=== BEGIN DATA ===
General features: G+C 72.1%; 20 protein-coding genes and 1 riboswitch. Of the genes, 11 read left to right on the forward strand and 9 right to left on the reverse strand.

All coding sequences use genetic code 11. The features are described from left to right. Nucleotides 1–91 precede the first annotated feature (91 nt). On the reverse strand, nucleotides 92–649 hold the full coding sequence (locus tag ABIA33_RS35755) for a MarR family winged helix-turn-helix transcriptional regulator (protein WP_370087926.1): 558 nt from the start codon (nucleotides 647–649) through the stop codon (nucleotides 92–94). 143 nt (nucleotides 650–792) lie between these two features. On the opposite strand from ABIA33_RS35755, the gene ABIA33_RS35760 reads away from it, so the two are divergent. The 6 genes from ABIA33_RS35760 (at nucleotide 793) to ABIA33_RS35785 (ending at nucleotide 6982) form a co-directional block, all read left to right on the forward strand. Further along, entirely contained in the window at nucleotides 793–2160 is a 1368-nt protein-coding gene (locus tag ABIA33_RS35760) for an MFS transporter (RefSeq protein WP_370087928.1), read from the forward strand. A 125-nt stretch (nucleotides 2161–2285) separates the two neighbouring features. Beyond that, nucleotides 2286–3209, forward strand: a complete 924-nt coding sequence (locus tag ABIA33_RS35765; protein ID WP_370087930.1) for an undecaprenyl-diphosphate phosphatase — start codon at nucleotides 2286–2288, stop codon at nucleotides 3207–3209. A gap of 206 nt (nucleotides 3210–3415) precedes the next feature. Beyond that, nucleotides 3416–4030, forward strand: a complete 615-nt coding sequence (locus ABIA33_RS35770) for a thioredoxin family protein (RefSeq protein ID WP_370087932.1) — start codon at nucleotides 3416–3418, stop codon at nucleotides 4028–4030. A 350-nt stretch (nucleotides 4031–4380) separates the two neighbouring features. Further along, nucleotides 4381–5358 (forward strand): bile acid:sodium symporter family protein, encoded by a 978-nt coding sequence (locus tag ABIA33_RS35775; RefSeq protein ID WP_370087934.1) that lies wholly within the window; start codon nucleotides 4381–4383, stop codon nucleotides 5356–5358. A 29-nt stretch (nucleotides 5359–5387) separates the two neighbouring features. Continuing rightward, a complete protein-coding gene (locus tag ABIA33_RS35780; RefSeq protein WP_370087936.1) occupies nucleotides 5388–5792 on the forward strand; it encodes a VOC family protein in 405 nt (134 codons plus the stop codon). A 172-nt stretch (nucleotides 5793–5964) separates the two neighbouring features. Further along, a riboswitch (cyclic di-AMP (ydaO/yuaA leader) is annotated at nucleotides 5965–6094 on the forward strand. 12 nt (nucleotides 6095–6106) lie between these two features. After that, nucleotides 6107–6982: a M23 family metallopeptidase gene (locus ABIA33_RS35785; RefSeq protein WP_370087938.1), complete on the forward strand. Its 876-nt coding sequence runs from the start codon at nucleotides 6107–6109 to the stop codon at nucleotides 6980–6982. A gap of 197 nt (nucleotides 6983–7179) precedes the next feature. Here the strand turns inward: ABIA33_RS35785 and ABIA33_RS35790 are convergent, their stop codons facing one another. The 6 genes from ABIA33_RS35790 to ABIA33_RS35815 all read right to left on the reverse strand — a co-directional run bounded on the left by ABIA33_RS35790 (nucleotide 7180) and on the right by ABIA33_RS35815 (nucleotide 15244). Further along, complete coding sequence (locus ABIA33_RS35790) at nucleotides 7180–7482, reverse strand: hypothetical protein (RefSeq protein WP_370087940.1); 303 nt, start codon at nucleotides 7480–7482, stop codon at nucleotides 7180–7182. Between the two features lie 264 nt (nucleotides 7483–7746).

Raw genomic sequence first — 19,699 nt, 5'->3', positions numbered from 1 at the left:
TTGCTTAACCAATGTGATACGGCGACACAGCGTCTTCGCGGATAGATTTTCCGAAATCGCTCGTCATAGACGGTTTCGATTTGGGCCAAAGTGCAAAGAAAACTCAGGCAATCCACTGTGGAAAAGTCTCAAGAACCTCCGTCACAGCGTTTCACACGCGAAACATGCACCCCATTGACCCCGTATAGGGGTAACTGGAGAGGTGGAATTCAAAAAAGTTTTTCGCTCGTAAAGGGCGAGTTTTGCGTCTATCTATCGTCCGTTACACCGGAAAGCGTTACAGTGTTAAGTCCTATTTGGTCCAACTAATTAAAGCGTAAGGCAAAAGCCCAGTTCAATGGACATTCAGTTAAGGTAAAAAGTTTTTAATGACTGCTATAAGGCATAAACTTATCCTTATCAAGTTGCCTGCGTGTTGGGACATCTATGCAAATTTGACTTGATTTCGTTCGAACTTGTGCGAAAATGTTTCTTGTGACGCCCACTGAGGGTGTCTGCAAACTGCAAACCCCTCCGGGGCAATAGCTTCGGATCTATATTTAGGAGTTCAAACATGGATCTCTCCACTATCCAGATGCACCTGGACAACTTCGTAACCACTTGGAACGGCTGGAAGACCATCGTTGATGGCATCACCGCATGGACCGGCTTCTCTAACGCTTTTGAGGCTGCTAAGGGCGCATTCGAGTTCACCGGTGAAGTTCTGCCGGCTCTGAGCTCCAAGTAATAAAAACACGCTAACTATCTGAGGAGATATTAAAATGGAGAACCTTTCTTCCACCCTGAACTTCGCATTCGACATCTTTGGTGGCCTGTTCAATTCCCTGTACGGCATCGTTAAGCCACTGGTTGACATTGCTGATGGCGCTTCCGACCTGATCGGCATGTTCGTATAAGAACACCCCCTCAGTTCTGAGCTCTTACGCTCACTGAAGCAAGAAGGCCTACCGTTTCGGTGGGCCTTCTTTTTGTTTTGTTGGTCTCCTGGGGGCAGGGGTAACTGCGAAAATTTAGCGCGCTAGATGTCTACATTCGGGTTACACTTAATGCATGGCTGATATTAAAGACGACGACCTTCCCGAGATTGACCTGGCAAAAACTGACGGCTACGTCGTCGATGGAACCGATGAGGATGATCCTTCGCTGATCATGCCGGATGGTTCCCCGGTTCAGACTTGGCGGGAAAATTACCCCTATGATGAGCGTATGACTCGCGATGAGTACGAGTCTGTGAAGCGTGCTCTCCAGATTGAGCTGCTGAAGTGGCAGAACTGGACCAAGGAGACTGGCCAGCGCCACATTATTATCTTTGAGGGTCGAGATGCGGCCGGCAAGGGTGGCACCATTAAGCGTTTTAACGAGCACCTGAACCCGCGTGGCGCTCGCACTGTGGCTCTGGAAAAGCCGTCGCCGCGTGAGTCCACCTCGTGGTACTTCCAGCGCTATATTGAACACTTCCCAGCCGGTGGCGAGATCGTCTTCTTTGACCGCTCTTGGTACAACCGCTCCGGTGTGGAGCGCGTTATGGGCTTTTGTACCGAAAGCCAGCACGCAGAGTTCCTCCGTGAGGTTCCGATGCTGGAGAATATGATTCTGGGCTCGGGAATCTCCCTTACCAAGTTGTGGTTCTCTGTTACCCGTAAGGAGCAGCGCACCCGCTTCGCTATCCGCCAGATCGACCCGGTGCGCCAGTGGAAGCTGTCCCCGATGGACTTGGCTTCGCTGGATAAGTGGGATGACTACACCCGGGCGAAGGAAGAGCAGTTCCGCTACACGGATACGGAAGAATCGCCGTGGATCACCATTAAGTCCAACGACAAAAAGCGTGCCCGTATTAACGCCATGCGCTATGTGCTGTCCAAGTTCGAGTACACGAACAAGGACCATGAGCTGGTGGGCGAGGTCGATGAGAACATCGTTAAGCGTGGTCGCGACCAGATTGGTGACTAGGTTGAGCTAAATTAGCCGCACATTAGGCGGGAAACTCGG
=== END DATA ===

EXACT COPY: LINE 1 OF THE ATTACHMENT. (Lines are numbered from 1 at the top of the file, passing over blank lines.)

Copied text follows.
General features: G+C 72.1%; 20 protein-coding genes and 1 riboswitch. Of the genes, 11 read left to right on the forward strand and 9 right to left on the reverse strand.